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Euthanasia in Fish

By: Dr. Craig Harms

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Euthanasia is the bringing about of a gentle and easy death, without pain or distress, usually for an animal suffering from a terminal disease. The word literally means an "easy and painless death." An appropriate euthanasia technique should provide rapid unconsciousness followed by cardiac or respiratory arrest and ultimate loss of brain function.

In a culture where fish often meet their demise after a brief struggle at the end of a hook and line followed by slow suffocation out of water, euthanasia is not always a prime consideration for ending a fish's life, until the fish in question is an accepted family pet. The subject of fish euthanasia has received greater attention in laboratory animal settings than in veterinary private practice.

Euthanasia can be accomplished by an overdose of any anesthetic agent used for fish. These cause death by direct depression of the brain and vital centers. Larger fish that cannot easily be transferred to a bath treatment may have the anesthesia solution poured directly over the gills.

In cold-blooded animals, including fish, the heart may continue to beat for long periods after brain function has ceased, allowing for partial and somewhat distressing recoveries later if the fish is kept moist and cool. To be certain the euthanasia is complete, once the fish is deeply anesthetized and insensible, cranial concussion (a sharp blow to the head), decapitation (removal of the head), or exsanguination (bleeding out) may be performed to ensure death if heart function cannot be monitored.

Accepted Methods of Euthanasia

The American Veterinary Medical Association (AVMA) Panel on Euthanasia lists three acceptable methods of euthanasia for fish, and two conditionally acceptable methods. Methods listed as acceptable are overdoses with the anesthetics tricaine methanesulfonate (MS-222), benzocaine (related to MS-222 but less soluble in water) and barbiturates. Methods listed as conditionally acceptable are stunning (by a blow to the head) and decapitation in combination, or decapitation alone. Of the three methods listed as acceptable, tricaine and benzocaine are immersion anesthetics, while barbiturates are administered by intravenous injection. Overdoses of other anesthetics in water, such as eugenol (active ingredient of clove oil) and isoflurane (a volatile anesthetic used for gas anesthesia of terrestrial animals) will produce similar effects.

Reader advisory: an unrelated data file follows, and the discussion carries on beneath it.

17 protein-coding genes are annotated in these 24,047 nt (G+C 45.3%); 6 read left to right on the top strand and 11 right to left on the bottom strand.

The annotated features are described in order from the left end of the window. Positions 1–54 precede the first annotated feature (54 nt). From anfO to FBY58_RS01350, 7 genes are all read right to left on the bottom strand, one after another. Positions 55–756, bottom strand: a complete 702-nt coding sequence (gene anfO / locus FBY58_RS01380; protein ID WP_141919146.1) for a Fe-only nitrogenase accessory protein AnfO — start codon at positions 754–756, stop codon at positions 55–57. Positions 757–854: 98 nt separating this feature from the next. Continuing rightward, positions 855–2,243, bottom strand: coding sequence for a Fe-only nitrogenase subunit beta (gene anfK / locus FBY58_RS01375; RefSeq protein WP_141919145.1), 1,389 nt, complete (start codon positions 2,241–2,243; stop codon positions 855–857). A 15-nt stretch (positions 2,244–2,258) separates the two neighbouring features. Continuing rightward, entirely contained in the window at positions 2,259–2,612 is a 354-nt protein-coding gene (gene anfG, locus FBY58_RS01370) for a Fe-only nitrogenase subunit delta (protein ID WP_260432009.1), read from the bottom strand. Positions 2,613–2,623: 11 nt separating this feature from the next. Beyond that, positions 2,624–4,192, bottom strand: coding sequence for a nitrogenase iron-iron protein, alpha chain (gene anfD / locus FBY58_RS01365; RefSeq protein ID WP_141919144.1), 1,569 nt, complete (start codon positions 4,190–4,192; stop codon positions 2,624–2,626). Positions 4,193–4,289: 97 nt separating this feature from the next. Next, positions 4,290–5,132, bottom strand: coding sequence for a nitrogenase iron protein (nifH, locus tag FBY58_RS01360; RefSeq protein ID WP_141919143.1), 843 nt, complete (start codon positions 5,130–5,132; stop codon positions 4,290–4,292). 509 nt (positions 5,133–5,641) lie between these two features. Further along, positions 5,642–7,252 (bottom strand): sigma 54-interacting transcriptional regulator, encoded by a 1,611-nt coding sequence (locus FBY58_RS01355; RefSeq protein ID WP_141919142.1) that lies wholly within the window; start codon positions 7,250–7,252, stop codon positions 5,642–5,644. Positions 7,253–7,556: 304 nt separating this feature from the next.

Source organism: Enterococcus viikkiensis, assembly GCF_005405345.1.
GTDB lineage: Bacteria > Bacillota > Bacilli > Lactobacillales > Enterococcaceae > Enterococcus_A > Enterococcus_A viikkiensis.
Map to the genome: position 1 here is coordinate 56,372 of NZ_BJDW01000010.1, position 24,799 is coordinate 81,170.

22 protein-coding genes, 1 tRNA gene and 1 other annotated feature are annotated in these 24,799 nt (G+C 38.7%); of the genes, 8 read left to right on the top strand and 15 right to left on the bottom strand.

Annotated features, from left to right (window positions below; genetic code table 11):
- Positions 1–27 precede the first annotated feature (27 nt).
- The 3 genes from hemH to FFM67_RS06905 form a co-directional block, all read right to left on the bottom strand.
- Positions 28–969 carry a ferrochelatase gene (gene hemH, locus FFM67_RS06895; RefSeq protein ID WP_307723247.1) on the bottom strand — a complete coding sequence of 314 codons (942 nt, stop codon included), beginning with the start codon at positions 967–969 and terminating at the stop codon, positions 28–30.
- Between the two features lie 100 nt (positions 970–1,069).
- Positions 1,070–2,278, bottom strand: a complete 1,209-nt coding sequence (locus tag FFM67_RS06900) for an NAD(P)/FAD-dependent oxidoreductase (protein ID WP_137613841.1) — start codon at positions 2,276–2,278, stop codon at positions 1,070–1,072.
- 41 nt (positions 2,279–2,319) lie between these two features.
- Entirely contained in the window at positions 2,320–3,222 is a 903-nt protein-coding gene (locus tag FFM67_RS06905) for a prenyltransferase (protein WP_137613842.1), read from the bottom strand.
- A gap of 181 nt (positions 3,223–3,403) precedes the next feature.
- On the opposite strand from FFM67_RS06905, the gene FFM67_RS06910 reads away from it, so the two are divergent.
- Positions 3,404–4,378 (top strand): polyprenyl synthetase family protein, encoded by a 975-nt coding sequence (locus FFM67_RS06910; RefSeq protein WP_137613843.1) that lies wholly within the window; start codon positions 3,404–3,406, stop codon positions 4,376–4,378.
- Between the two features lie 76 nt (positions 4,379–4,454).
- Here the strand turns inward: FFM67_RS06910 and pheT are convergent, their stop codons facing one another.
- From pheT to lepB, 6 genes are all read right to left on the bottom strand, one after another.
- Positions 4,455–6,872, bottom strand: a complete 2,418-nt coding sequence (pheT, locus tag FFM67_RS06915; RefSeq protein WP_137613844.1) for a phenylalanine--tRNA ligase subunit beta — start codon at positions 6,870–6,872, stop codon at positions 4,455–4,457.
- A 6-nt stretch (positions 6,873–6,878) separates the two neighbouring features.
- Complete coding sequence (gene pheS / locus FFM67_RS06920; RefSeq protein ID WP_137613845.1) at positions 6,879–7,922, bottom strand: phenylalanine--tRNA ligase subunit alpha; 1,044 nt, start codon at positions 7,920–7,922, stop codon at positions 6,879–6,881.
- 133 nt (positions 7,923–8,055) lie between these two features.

Hypothermia (chilling, freezing) is not considered to be humane when used as the sole method of euthanasia because the animal is not rendered rapidly insensible to pain or distress. However, freezing is an effective method of ensuring death of a fish and may be employed after the fish is insensible from an anesthetic overdose.

Euthanasia of Fish at Home

Bringing a fish to a veterinarian for euthanasia with standard anesthetics or euthanasia agents may not be practical in all circumstances. In these instances it is useful to have humane, rapid and effective alternatives to the toilet bowl. While flushing into the sewer system is almost invariably an effective means of killing a fish by exposure to intolerable water quality conditions, it is not necessarily rapid, and could pose the risk of introducing fish diseases to the local watershed. As mentioned above, stunning and decapitation together, skillfully applied, is considered a conditionally acceptable method of euthanasia for fish, in that it results in rapid and direct depression of the brain due to hypoxia. However, it is not necessarily an acceptable means when applied to one's own dying pet.

Clove oil, active ingredient eugenol, is being used increasingly in fish anesthesia, and is available from specialty food outlets and many pharmacies. Although it is not completely water soluble without first dissolving in ethanol (grain alcohol), particularly in cold water, enough dissolves to result in anesthesia and subsequent death at doses greater than 0.25 ml per liter of water (about 1 ml per gallon, or 1/4 teaspoon per gallon). Two anesthetic compounds which have been used in fish, but which are not recommended for clinical use due to difficulty in controlling anesthetic level and metabolic derangements they induce, are carbon dioxide and ethanol. Both of these compounds are often available in households when other potential fish anesthetic/euthanasia agents are not.

Carbon dioxide gas is listed as an acceptable method of euthanasia for terrestrial animals, causing death by direct depression of the brain and vital centers, but is not generally considered for aquatic applications. Carbon dioxide is released when Alka-Seltzer® tablets dissolve in water, and euthanasia can be induced with 2 or more tablets per liter (8 tablets per gallon). Ethanol (not rubbing alcohol, which contains a high percentage of isopropyl alcohol) can be used for euthanasia at a dose of 30 ml pure grain alcohol per liter of water (about 1/2 cup per gallon; note that ethanol content in beverages for human consumption is listed as "proof," with 100 proof being 50 percent ethanol, 200 proof being 100 percent ethanol, and adjust dosage accordingly). Be aware that fish undergoing immersion anesthesia may experience a brief excitement phase as inhibitory neurons are depressed prior to achieving complete anesthesia. After the fish is insensible, these methods may be followed by decapitation or freezing to ensure death.

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